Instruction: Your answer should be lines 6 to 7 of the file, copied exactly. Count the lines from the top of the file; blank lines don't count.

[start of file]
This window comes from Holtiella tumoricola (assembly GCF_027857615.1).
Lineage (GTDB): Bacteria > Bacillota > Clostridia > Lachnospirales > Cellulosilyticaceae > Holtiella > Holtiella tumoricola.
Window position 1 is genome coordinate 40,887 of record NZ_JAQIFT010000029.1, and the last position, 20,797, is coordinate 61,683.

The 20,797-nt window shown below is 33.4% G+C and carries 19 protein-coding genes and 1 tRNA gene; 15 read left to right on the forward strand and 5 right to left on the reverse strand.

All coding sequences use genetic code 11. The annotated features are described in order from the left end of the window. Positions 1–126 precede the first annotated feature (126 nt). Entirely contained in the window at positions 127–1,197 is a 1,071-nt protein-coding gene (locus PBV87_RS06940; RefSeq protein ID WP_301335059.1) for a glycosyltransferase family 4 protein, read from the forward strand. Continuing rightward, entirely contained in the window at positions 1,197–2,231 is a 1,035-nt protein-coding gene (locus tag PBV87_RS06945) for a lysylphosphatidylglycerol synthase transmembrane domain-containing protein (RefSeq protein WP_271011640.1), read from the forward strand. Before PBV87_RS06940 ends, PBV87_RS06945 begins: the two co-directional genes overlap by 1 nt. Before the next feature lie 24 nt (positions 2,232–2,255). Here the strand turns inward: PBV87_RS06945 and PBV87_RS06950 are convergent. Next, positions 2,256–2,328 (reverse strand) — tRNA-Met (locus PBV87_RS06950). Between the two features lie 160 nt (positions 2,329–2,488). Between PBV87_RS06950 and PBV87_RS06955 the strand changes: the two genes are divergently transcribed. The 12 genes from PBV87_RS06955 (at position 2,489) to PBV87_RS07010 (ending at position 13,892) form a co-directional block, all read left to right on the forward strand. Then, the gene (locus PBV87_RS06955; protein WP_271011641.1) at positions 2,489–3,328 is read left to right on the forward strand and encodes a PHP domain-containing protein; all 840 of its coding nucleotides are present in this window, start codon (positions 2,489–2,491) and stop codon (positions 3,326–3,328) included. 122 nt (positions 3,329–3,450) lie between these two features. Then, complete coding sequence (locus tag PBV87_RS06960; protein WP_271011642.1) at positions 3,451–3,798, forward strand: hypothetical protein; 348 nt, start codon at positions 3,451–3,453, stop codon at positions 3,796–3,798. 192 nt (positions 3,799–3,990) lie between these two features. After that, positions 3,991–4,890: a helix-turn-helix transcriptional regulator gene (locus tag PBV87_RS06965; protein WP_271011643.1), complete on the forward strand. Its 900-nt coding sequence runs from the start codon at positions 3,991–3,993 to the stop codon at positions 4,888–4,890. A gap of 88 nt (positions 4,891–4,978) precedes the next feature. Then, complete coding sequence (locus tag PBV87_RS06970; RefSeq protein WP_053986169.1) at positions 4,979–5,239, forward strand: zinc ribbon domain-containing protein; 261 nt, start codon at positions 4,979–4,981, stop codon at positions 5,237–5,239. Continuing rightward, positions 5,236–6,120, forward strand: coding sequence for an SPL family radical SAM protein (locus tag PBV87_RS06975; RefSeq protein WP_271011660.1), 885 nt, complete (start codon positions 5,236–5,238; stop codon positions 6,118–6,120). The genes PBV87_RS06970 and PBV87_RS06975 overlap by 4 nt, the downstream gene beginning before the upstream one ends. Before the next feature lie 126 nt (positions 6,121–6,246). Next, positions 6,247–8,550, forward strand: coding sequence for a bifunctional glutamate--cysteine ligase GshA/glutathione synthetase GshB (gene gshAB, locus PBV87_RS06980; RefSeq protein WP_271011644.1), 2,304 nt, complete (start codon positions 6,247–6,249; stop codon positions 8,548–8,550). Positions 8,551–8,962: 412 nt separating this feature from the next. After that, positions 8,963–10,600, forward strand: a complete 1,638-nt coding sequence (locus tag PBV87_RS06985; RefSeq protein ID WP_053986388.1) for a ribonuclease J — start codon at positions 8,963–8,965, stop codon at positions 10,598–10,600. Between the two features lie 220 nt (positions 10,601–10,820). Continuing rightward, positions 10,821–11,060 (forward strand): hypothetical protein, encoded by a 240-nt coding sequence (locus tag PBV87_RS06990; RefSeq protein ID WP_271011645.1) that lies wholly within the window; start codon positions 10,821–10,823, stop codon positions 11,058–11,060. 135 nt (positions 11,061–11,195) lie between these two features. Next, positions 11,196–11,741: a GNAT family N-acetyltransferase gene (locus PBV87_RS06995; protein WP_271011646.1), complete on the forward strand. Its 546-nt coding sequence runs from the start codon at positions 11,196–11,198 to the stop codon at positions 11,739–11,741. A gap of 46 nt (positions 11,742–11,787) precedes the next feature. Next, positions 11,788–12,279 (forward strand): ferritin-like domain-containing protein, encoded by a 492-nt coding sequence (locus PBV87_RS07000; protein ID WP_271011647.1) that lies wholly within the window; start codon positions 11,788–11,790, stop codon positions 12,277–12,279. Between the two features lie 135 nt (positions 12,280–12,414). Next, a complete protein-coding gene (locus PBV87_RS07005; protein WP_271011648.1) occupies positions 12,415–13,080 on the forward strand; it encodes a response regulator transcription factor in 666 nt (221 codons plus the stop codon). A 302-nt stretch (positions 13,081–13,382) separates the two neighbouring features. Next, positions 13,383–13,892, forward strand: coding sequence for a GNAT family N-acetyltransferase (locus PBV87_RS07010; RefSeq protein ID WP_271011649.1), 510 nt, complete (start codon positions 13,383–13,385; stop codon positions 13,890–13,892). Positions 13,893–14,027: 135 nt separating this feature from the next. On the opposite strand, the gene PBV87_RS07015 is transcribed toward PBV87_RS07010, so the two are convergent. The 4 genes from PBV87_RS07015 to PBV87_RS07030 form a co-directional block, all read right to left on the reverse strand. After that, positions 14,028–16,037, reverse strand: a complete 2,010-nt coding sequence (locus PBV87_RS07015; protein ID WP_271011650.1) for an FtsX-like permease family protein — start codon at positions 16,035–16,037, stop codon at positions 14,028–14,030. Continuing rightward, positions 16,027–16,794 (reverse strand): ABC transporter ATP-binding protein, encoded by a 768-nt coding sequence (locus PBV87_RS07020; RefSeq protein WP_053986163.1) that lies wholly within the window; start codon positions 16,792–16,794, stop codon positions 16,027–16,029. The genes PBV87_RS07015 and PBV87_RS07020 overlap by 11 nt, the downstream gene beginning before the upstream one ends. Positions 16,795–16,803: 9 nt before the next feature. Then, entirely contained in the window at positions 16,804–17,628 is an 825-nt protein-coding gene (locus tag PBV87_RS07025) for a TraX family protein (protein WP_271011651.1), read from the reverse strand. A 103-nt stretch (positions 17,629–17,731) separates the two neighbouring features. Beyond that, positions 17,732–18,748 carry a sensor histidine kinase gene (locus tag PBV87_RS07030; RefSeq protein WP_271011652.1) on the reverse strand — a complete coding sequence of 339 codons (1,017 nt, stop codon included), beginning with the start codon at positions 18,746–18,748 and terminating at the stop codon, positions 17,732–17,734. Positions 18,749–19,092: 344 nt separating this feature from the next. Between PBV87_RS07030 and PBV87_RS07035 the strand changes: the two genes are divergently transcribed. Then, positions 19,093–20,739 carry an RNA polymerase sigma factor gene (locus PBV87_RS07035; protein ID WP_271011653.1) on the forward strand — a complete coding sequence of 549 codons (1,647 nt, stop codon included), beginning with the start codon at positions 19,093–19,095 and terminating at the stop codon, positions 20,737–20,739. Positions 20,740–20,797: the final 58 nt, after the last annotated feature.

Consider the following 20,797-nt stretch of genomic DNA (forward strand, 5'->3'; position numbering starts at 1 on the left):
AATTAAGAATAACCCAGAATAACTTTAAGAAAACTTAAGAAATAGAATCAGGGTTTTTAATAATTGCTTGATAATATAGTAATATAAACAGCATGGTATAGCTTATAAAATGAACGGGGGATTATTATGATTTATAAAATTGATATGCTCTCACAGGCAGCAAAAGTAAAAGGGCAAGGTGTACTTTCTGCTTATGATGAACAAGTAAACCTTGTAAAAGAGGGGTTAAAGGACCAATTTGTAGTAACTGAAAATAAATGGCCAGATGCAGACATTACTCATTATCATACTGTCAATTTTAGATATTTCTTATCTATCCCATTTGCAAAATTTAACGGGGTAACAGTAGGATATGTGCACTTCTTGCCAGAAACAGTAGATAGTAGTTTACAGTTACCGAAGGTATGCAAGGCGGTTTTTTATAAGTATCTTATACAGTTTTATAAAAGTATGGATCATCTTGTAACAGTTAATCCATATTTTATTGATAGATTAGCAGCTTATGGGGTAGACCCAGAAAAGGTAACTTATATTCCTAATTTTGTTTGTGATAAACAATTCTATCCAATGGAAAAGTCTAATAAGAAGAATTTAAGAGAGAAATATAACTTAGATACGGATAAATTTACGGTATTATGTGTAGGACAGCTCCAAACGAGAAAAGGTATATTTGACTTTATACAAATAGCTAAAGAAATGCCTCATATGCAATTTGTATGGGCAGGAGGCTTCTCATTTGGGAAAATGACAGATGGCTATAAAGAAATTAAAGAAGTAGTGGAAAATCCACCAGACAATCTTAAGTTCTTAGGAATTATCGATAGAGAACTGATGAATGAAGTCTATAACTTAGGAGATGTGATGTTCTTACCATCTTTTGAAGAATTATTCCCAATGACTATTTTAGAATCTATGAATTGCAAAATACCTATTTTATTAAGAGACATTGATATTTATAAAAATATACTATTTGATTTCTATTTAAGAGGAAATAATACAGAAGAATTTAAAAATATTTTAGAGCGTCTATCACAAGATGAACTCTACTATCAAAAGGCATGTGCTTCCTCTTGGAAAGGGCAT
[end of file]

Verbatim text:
Consider the following 20,797-nt stretch of genomic DNA (forward strand, 5'->3'; position numbering starts at 1 on the left):
AATTAAGAATAACCCAGAATAACTTTAAGAAAACTTAAGAAATAGAATCAGGGTTTTTAATAATTGCTTGATAATATAGTAATATAAACAGCATGGTATAGCTTATAAAATGAACGGGGGATTATTATGATTTATAAAATTGATATGCTCTCACAGGCAGCAAAAGTAAAAGGGCAAGGTGTACTTTCTGCTTATGATGAACAAGTAAACCTTGTAAAAGAGGGGTTAAAGGACCAATTTGTAGTAACTGAAAATAAATGGCCAGATGCAGACATTACTCATTATCATACTGTCAATTTTAGATATTTCTTATCTATCCCATTTGCAAAATTTAACGGGGTAACAGTAGGATATGTGCACTTCTTGCCAGAAACAGTAGATAGTAGTTTACAGTTACCGAAGGTATGCAAGGCGGTTTTTTATAAGTATCTTATACAGTTTTATAAAAGTATGGATCATCTTGTAACAGTTAATCCATATTTTATTGATAGATTAGCAGCTTATGGGGTAGACCCAGAAAAGGTAACTTATATTCCTAATTTTGTTTGTGATAAACAATTCTATCCAATGGAAAAGTCTAATAAGAAGAATTTAAGAGAGAAATATAACTTAGATACGGATAAATTTACGGTATTATGTGTAGGACAGCTCCAAACGAGAAAAGGTATATTTGACTTTATACAAATAGCTAAAGAAATGCCTCATATGCAATTTGTATGGGCAGGAGGCTTCTCATTTGGGAAAATGACAGATGGCTATAAAGAAATTAAAGAAGTAGTGGAAAATCCACCAGACAATCTTAAGTTCTTAGGAATTATCGATAGAGAACTGATGAATGAAGTCTATAACTTAGGAGATGTGATGTTCTTACCATCTTTTGAAGAATTATTCCCAATGACTATTTTAGAATCTATGAATTGCAAAATACCTATTTTATTAAGAGACATTGATATTTATAAAAATATACTATTTGATTTCTATTTAAGAGGAAATAATACAGAAGAATTTAAAAATATTTTAGAGCGTCTATCACAAGATGAACTCTACTATCAAAAGGCATGTGCTTCCTCTTGGAAAGGGCAT